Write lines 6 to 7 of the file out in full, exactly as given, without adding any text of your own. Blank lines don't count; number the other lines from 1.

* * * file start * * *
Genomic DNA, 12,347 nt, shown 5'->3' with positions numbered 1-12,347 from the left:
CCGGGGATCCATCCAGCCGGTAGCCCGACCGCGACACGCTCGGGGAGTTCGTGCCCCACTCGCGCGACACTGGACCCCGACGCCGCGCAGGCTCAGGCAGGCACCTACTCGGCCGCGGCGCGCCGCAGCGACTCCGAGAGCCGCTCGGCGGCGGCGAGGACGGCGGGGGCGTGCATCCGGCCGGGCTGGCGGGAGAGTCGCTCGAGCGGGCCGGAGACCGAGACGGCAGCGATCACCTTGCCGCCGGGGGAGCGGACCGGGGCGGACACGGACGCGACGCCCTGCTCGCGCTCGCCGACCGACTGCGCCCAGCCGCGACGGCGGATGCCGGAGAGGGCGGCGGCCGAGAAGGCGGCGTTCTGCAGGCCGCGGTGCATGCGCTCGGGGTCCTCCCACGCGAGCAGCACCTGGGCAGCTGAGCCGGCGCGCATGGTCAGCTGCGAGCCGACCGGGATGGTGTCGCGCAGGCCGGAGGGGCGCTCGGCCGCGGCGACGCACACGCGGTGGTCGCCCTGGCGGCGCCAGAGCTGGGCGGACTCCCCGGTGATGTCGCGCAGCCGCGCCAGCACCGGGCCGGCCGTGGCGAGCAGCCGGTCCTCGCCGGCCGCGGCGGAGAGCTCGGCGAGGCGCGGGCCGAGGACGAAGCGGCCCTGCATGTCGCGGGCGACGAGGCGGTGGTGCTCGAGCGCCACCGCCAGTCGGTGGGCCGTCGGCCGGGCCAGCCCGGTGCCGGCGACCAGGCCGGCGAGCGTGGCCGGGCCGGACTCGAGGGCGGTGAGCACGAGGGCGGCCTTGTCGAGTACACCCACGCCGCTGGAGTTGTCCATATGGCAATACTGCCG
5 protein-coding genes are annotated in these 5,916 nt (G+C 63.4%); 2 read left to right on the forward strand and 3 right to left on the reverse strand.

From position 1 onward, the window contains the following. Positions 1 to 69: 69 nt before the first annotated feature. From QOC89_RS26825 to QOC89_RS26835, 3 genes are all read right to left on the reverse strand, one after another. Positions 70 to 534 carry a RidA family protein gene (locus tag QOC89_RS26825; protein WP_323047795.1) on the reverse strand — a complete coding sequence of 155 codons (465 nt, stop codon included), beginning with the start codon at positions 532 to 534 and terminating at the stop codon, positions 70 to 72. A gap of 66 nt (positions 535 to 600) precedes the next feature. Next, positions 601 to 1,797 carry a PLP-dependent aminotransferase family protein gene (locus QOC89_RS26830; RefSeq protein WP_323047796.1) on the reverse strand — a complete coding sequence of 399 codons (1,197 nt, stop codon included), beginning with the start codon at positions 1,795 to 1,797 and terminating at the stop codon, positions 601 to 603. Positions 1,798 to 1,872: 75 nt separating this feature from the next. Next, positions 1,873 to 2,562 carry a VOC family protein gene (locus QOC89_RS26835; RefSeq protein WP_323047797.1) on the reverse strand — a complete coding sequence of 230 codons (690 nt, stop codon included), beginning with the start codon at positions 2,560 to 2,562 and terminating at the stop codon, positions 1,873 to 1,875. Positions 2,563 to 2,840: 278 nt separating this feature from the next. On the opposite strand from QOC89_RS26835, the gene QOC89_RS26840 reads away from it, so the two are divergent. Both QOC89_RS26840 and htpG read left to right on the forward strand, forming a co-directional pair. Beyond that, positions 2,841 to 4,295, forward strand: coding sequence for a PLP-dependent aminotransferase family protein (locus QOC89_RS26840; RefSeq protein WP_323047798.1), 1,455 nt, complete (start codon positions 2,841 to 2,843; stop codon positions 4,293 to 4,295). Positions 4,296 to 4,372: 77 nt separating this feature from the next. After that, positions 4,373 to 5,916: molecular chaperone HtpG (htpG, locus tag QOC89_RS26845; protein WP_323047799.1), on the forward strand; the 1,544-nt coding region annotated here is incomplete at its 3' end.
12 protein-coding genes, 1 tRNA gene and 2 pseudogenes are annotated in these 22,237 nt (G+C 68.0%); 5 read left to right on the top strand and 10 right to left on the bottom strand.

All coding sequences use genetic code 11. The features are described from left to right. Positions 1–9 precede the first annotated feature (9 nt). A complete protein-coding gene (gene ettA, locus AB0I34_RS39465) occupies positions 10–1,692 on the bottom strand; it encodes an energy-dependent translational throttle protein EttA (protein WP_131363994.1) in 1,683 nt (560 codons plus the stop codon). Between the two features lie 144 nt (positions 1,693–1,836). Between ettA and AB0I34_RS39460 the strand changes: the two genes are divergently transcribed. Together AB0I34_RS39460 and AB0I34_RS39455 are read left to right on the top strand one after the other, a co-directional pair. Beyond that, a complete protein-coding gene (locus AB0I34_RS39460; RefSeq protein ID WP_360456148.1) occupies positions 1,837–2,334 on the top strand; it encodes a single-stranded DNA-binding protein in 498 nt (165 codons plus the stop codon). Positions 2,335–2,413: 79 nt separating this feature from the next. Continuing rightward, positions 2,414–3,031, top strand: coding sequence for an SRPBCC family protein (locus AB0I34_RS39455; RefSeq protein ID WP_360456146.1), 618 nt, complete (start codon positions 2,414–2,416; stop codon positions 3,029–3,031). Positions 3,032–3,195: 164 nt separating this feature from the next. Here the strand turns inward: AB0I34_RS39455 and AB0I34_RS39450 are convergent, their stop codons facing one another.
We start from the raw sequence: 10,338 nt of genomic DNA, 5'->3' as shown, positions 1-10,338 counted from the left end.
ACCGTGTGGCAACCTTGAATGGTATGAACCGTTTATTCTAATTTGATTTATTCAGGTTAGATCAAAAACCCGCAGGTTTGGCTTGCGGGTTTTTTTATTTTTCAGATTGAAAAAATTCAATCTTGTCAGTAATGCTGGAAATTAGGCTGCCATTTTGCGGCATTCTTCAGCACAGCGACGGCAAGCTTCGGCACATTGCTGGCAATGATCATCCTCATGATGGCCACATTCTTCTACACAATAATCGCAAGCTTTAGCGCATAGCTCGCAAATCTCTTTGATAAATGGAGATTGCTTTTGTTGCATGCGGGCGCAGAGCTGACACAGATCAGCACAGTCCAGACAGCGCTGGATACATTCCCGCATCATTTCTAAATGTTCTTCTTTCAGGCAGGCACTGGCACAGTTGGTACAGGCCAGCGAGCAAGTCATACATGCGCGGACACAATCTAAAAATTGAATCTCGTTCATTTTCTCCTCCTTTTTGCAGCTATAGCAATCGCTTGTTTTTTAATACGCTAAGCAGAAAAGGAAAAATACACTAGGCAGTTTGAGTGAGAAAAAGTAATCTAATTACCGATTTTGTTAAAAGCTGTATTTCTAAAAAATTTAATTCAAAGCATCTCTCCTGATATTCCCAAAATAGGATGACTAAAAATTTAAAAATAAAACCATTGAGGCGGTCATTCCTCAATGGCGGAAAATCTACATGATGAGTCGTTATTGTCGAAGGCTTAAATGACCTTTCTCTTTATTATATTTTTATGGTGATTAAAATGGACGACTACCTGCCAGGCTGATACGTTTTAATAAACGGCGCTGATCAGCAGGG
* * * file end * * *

All coding sequences use genetic code 11. The features are described from left to right. Positions 1–9 precede the first annotated feature (9 nt). A complete protein-coding gene (gene ettA, locus AB0I34_RS39465) occupies positions 10–1,692 on the bottom strand; it encodes an energy-dependent translational throttle protein EttA (protein WP_131363994.1) in 1,683 nt (560 codons plus the stop codon). Between the two features lie 144 nt (positions 1,693–1,836). Between ettA and AB0I34_RS39460 the strand changes: the two genes are divergently transcribed. Together AB0I34_RS39460 and AB0I34_RS39455 are read left to right on the top strand one after the other, a co-directional pair. Beyond that, a complete protein-coding gene (locus AB0I34_RS39460; RefSeq protein ID WP_360456148.1) occupies positions 1,837–2,334 on the top strand; it encodes a single-stranded DNA-binding protein in 498 nt (165 codons plus the stop codon). Positions 2,335–2,413: 79 nt separating this feature from the next. Continuing rightward, positions 2,414–3,031, top strand: coding sequence for an SRPBCC family protein (locus AB0I34_RS39455; RefSeq protein ID WP_360456146.1), 618 nt, complete (start codon positions 2,414–2,416; stop codon positions 3,029–3,031). Positions 3,032–3,195: 164 nt separating this feature from the next. Here the strand turns inward: AB0I34_RS39455 and AB0I34_RS39450 are convergent, their stop codons facing one another.
We start from the raw sequence: 10,338 nt of genomic DNA, 5'->3' as shown, positions 1-10,338 counted from the left end.